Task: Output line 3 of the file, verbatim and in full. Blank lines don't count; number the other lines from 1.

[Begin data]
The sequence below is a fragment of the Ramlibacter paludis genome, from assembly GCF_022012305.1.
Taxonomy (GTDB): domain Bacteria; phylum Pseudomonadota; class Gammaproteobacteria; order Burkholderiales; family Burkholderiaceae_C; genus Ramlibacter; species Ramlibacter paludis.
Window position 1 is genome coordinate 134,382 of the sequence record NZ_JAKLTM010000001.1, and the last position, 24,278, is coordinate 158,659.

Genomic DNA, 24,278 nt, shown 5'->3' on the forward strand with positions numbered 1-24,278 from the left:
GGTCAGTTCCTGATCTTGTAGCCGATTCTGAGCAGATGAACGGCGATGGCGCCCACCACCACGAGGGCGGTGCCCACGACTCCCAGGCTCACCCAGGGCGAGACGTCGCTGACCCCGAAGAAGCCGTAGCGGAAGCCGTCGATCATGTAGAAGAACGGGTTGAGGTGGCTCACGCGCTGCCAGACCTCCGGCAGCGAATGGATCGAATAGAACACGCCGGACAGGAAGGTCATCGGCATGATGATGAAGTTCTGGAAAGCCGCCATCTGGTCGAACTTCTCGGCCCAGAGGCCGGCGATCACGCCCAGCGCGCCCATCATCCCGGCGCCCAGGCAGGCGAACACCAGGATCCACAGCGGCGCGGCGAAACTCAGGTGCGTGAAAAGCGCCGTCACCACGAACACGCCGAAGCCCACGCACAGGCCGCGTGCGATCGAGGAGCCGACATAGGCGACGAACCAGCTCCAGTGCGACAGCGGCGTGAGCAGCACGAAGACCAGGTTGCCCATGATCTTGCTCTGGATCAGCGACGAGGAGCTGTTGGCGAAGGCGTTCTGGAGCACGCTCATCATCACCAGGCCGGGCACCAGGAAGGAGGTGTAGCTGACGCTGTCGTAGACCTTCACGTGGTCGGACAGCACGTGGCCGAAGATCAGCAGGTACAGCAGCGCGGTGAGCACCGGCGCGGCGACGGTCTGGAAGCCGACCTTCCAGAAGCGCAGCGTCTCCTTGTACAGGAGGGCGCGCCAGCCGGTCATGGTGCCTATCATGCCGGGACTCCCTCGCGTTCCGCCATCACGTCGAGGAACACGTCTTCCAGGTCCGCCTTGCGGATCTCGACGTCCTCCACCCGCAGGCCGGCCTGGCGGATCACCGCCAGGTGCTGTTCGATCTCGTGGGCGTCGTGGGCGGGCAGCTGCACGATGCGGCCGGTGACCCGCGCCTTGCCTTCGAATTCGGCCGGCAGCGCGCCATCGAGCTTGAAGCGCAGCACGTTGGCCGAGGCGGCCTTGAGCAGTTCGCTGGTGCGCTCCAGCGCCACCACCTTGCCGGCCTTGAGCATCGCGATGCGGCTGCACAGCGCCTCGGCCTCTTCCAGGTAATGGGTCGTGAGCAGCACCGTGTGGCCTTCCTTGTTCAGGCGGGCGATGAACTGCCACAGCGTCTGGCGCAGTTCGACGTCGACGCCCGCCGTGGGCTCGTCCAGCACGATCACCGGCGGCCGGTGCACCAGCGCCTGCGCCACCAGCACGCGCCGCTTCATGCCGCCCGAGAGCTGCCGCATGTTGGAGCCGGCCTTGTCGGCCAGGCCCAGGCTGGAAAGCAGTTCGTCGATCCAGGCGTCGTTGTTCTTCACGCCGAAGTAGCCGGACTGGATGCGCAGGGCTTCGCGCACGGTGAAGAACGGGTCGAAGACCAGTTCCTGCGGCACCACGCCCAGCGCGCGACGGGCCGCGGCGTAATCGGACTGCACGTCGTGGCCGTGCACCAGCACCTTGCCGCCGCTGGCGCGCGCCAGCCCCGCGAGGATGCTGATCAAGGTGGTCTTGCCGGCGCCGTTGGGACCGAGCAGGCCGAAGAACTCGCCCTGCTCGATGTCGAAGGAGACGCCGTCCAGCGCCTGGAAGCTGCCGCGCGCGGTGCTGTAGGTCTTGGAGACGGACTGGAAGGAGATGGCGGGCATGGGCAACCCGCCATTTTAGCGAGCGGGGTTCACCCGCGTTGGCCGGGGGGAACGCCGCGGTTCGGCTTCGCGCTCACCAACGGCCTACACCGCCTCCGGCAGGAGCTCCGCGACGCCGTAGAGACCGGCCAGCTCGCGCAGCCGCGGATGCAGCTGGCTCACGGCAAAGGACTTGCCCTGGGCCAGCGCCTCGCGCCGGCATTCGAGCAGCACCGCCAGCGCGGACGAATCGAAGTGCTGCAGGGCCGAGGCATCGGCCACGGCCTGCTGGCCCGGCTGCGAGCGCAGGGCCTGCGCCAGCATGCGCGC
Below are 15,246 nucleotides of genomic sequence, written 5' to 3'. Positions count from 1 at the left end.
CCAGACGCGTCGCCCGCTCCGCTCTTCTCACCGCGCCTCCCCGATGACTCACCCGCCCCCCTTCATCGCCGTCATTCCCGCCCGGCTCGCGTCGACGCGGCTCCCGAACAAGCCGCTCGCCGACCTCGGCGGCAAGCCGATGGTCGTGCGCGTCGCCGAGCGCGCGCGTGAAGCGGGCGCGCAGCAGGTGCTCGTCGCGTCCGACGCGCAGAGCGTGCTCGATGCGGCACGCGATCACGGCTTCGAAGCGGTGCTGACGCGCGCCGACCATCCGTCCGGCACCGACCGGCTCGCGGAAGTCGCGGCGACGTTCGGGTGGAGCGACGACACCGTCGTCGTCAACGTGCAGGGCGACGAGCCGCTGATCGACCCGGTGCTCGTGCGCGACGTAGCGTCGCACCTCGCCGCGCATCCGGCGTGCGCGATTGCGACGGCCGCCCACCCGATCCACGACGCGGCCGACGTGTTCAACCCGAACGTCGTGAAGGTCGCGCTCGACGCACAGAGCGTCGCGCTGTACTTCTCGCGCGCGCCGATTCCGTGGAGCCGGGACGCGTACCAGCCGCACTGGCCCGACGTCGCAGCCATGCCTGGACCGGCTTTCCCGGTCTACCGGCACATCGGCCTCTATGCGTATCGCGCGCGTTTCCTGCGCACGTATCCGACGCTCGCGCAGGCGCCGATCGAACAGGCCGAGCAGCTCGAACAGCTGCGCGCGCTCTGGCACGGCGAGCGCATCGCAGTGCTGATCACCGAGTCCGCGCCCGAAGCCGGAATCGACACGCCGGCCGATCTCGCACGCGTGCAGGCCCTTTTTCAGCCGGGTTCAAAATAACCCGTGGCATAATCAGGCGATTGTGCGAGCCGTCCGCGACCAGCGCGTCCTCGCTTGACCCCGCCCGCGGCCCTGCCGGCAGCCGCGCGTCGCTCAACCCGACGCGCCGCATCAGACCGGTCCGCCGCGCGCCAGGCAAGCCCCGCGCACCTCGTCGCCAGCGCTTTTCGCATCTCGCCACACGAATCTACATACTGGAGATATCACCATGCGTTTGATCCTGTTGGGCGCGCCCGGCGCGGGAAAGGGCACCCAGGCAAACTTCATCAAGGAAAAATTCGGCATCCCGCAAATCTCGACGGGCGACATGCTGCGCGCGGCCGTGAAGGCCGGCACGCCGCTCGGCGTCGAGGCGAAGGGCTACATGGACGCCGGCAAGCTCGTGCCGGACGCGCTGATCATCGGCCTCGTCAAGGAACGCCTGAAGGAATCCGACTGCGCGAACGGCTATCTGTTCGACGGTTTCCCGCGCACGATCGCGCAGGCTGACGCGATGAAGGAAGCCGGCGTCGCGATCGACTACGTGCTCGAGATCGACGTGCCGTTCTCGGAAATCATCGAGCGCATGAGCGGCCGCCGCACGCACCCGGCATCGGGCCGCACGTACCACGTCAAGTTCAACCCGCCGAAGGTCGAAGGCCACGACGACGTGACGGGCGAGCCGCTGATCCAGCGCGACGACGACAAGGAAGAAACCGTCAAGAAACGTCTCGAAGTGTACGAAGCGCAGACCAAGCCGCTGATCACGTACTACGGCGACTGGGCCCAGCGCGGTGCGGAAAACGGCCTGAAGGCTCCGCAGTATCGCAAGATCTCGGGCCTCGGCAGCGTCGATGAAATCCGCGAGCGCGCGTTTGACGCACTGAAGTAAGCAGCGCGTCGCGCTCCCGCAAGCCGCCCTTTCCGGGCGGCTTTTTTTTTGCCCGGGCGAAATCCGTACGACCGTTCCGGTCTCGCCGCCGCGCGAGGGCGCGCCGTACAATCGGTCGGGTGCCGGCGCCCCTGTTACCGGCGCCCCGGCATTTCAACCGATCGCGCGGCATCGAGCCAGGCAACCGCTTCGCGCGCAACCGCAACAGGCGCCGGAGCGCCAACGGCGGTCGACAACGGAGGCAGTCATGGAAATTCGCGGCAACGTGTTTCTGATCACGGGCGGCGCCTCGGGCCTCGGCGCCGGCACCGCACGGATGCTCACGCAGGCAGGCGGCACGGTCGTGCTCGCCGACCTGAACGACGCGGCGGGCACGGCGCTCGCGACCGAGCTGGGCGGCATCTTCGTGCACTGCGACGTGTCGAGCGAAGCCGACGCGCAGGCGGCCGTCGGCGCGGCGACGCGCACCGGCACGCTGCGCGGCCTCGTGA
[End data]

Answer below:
Window position 1 is genome coordinate 134,382 of the sequence record NZ_JAKLTM010000001.1, and the last position, 24,278, is coordinate 158,659.